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20.4 Referring to a Type with __auto_type

You can declare a variable copying the type from the initializer by using __auto_type instead of a particular type. Here’s an example:

#define max(a,b) \
  ({ __auto_type _a = (a); \
      __auto_type _b = (b); \
    _a > _b ? _a : _b })

This defines _a to be of the same type as a, and _b to be of the same type as b. This is a useful thing to do in a macro that ought to be able to handle any type of data (see Macros and Auto Type).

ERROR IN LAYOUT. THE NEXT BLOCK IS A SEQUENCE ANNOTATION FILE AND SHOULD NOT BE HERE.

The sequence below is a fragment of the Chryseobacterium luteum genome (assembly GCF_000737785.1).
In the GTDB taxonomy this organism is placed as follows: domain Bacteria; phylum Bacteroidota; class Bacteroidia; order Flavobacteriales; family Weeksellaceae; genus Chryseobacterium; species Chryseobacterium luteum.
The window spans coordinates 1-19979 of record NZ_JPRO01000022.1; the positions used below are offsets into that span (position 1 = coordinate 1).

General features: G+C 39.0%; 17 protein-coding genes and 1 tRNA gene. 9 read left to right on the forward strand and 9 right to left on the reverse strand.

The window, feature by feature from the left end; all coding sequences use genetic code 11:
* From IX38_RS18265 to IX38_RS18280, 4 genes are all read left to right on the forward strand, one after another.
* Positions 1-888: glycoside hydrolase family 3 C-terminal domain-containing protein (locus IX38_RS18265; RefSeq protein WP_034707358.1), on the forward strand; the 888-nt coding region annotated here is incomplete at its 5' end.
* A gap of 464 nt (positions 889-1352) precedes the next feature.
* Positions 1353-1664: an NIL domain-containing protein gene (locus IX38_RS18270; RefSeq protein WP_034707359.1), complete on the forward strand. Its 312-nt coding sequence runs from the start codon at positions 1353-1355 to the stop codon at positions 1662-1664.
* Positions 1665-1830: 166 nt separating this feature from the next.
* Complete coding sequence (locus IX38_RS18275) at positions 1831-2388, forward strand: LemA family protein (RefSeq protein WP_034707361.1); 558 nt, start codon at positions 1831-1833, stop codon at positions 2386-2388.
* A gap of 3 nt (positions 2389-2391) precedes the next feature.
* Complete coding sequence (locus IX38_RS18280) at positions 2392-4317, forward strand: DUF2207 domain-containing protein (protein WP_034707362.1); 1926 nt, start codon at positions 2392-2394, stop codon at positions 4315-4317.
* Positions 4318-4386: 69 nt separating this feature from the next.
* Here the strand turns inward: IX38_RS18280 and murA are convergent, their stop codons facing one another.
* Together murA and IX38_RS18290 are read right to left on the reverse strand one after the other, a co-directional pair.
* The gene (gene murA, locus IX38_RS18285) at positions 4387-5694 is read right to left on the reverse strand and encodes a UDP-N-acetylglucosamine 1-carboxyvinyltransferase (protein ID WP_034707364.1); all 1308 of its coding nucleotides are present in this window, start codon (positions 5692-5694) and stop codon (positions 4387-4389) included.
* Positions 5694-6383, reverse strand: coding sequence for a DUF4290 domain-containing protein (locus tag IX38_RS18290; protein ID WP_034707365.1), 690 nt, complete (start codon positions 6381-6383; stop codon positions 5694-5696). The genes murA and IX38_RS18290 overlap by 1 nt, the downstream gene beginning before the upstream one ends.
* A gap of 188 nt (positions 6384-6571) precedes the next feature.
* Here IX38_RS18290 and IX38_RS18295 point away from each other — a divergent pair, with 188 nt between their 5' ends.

The original GNU C method for obtaining the type of a value is to use typeof, which takes as an argument either a value or the name of a type. The previous example could also be written as:

#define max(a,b) \
  ({ typeof(a) _a = (a); \
      typeof(b) _b = (b); \
    _a > _b ? _a : _b })

typeof is more flexible than __auto_type; however, the principal use case for typeof is in variable declarations with initialization, which is exactly what __auto_type handles.